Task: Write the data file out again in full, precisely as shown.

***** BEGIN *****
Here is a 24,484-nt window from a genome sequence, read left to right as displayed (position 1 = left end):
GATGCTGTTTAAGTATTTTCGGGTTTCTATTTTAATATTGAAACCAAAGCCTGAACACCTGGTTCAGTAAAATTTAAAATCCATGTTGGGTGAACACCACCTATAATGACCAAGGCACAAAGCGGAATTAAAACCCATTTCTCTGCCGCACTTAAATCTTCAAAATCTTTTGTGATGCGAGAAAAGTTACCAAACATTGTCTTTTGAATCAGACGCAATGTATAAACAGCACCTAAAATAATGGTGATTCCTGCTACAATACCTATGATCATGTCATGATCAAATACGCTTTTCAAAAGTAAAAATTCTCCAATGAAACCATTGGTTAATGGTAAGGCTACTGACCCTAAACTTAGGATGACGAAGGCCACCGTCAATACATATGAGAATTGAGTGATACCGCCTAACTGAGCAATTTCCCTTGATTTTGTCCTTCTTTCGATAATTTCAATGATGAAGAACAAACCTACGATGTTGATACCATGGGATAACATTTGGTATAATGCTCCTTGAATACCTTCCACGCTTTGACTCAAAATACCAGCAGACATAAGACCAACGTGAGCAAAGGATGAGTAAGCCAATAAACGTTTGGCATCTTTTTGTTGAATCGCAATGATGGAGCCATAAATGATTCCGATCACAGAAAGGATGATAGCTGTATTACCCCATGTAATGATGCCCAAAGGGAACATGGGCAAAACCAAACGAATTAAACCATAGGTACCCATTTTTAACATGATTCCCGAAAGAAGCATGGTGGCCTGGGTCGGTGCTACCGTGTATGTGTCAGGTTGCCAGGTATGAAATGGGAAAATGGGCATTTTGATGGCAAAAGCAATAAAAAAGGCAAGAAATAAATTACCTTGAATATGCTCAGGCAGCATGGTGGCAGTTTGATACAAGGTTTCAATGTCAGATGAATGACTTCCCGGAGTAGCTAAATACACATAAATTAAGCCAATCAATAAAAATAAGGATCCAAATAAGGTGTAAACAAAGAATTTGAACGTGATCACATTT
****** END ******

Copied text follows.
Here is a 24,484-nt window from a genome sequence, read left to right as displayed (position 1 = left end):
GATGCTGTTTAAGTATTTTCGGGTTTCTATTTTAATATTGAAACCAAAGCCTGAACACCTGGTTCAGTAAAATTTAAAATCCATGTTGGGTGAACACCACCTATAATGACCAAGGCACAAAGCGGAATTAAAACCCATTTCTCTGCCGCACTTAAATCTTCAAAATCTTTTGTGATGCGAGAAAAGTTACCAAACATTGTCTTTTGAATCAGACGCAATGTATAAACAGCACCTAAAATAATGGTGATTCCTGCTACAATACCTATGATCATGTCATGATCAAATACGCTTTTCAAAAGTAAAAATTCTCCAATGAAACCATTGGTTAATGGTAAGGCTACTGACCCTAAACTTAGGATGACGAAGGCCACCGTCAATACATATGAGAATTGAGTGATACCGCCTAACTGAGCAATTTCCCTTGATTTTGTCCTTCTTTCGATAATTTCAATGATGAAGAACAAACCTACGATGTTGATACCATGGGATAACATTTGGTATAATGCTCCTTGAATACCTTCCACGCTTTGACTCAAAATACCAGCAGACATAAGACCAACGTGAGCAAAGGATGAGTAAGCCAATAAACGTTTGGCATCTTTTTGTTGAATCGCAATGATGGAGCCATAAATGATTCCGATCACAGAAAGGATGATAGCTGTATTACCCCATGTAATGATGCCCAAAGGGAACATGGGCAAAACCAAACGAATTAAACCATAGGTACCCATTTTTAACATGATTCCCGAAAGAAGCATGGTGGCCTGGGTCGGTGCTACCGTGTATGTGTCAGGTTGCCAGGTATGAAATGGGAAAATGGGCATTTTGATGGCAAAAGCAATAAAAAAGGCAAGAAATAAATTACCTTGAATATGCTCAGGCAGCATGGTGGCAGTTTGATACAAGGTTTCAATGTCAGATGAATGACTTCCCGGAGTAGCTAAATACACATAAATTAAGCCAATCAATAAAAATAAGGATCCAAATAAGGTGTAAACAAAGAATTTGAACGTGATCACATTT